Performance & drive
What it’s like to drive, and how quiet it is
Engine, 0-60mph and gearbox
The entry-level BMW X1, the 18i, has a 1.5-litre petrol engine and is available only with front-wheel drive. It’s essentially the same engine you'll find in a Mini Cooper and delivers adequate, if not especially quick, acceleration – 0-62mph takes 9.7sec. But we reckon it's the pick of for most buyers because the more powerful 20i costs a fair bit more to buy and run.
The 18d is also worth a look if you do lots or miles and are willing to consider a diesel. It pulls harder than the petrols at low revs, so it feels a lot quicker than the 0-62mph time of 9.3sec would suggest. You also get the option of four-wheel drive, so we don't see the point in going for the faster xDrive20d.
The plug-in hybrid xDrive25e is the fastest X1 you can buy, though. In our tests it sprinted to 60mph from a standstill in just 6.0 seconds, and also managed 20 miles of pure-electric driving with a full battery charge.
Suspension and ride comfort
Naturally, the BMW X1 is most agreeable on its smallest 17in alloys wheels, which come as standard on SE models. Go for a higher trim level and you'll get 18in rims that worsen comfort slightly, which is compounded by the stiffer suspension fitted to M Sport models. The optional 19in and 20in alloys are really best avoided.
Adaptive suspension is optional on M Sport models and lets you make the suspension firmer at the touch of a button to improve cornering, or soften it for added comfort. While the different modes do make a noticeable difference, even the softest setting delivers a fairly firm ride.
The relatively stiff suspension does at least stop the X1 leaning much through corners. Compared with an Evoque or XC40, for example, it's far more agile and stays more upright round bends. Indeed, the X1 handles more like a regular hatchback or saloon than most family SUVs.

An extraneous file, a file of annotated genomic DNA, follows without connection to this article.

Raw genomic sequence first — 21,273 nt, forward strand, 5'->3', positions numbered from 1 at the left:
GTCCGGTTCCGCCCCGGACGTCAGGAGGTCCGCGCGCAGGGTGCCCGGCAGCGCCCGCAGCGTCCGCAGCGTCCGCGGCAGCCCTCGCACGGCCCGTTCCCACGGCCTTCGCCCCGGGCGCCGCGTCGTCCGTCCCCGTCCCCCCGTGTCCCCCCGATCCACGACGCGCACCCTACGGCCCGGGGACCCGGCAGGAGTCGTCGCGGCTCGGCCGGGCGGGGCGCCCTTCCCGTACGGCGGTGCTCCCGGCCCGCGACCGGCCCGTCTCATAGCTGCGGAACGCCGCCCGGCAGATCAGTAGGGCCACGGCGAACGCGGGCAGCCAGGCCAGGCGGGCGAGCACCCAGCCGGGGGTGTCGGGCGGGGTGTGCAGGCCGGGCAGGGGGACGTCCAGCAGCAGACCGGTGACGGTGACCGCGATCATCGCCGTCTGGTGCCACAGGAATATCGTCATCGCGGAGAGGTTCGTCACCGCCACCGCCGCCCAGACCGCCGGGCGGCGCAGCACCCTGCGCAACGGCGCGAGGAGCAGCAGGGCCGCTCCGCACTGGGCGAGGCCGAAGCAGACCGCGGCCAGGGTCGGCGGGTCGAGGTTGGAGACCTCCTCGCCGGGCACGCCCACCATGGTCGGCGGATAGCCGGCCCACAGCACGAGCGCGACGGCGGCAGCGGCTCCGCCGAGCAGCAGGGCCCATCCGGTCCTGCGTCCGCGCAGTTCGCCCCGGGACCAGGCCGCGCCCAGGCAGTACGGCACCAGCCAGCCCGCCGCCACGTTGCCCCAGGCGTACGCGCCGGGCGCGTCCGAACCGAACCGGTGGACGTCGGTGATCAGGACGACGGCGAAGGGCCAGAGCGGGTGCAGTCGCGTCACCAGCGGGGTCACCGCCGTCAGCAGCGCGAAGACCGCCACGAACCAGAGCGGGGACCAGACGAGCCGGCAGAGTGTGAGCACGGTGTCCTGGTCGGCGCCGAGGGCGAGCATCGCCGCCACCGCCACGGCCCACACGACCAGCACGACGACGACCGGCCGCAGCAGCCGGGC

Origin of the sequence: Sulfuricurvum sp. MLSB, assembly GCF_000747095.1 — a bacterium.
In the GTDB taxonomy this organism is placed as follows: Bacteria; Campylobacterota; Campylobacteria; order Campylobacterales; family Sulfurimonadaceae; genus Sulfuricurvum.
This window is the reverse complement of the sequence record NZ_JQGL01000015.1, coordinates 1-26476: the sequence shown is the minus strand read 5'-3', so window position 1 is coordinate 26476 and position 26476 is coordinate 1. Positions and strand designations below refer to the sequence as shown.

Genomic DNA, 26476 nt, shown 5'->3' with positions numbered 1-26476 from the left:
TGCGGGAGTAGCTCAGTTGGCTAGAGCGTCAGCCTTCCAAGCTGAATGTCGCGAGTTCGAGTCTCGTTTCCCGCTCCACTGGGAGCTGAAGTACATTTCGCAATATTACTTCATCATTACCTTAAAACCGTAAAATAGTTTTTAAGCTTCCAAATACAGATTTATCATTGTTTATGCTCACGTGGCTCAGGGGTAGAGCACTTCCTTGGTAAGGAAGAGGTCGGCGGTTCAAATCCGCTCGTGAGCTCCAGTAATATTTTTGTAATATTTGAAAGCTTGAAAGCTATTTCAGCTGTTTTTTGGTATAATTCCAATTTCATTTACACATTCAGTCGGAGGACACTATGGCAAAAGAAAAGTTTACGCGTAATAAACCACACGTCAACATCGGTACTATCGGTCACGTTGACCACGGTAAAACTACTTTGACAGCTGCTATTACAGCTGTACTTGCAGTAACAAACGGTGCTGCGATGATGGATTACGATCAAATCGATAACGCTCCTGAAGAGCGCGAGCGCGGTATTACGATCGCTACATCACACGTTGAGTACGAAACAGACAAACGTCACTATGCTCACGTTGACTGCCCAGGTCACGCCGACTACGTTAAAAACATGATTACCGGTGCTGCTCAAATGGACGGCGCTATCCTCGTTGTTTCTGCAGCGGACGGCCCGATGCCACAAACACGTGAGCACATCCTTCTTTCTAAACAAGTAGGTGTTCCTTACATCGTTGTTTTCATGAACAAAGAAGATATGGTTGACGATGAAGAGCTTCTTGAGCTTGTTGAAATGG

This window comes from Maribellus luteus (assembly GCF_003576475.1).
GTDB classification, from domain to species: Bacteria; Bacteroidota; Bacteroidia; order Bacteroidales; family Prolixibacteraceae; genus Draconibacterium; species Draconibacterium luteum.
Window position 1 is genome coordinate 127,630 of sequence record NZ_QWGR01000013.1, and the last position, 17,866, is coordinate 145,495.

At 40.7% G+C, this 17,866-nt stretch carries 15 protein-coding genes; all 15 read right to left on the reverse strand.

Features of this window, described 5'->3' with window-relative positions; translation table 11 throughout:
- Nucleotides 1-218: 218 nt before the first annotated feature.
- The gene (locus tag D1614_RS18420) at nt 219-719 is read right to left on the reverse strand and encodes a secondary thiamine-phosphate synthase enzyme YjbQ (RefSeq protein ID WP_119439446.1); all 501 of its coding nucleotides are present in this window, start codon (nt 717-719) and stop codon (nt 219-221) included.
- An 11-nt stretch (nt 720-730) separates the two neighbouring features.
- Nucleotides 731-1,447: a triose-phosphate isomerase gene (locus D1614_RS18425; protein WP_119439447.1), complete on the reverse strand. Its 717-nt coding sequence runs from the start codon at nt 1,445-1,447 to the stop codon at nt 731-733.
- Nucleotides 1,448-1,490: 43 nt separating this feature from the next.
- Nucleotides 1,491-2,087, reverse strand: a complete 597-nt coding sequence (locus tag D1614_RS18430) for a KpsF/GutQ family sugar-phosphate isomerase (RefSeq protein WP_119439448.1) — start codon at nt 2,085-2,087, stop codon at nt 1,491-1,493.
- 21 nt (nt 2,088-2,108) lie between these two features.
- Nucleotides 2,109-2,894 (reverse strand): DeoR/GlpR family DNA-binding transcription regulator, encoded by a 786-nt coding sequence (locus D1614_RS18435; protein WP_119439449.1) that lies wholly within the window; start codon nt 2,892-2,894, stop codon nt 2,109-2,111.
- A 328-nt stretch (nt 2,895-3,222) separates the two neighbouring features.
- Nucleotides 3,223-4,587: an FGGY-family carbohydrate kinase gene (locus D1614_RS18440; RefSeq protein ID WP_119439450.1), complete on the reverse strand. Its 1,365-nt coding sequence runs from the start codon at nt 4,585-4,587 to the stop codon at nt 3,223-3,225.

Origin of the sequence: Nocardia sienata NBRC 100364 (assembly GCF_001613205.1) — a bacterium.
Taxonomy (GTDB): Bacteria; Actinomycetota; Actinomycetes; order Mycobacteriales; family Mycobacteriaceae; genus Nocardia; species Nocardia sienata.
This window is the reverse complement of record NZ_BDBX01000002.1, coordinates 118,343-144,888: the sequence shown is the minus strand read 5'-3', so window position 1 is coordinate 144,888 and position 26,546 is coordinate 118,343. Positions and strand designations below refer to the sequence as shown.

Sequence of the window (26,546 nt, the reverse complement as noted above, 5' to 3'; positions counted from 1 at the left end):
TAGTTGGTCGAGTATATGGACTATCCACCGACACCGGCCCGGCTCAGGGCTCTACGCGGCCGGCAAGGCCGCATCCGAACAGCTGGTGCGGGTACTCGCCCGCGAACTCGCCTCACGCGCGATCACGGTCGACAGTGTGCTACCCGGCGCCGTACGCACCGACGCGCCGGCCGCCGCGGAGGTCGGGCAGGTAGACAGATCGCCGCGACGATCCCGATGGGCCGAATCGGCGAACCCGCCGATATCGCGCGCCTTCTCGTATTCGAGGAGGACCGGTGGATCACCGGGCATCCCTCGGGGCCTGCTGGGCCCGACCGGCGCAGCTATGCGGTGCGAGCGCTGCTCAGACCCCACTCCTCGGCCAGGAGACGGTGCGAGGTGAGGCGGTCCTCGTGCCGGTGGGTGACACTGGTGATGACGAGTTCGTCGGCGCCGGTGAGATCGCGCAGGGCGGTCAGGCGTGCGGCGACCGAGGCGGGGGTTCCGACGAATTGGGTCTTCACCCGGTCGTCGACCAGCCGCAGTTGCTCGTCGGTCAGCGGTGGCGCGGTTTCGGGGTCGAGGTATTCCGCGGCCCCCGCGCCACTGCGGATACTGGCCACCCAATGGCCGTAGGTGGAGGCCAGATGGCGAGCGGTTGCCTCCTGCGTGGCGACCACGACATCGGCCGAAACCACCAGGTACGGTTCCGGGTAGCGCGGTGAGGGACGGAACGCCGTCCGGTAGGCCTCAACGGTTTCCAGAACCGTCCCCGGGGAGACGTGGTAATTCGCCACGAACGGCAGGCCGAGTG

The steering doesn't give you a brilliant sense of connection with the front wheels, but it's still possible to have some fun along a winding country road. The less practical BMW X2 is an even better choice if you want something sporty, though.
Although four-wheel drive is available on selected engines, it’s only really useful in slippery conditions because the X1 doesn’t have a great deal of ground clearance. Unsurprisingly, the Evoque is a much better option if you need to go off road.
Noise and vibration
There’s some wind noise on the motorway, although not enough to really bother you. More of an annoyance is the amount of road roar the BMW X1's tyres generate – at 70mph the noise is loud enough to force you and your passengers to speak with raised voices. The plug-in hybrid xDrive25e suffers from that to a lesser degree, but it's still an issue.
The diesel engines can sound a bit gruff under hard acceleration, but they’re quiet at a steady cruise and transmit few vibration through the controls. The petrol engines are pretty smooth and hushed, too, although the Evoque is a quieter car overall.
Meanwhile, the shift action of the X1's manual gearbox is notchier than we'd like and certainly not as slick as a Volkswagen Tiguan's. You can have an automatic gearbox on the 18i and 18d if you're prepared to pay extra, although it isn't as good as the auto 'box you get as standard on the more powerful 20d and 20i models.
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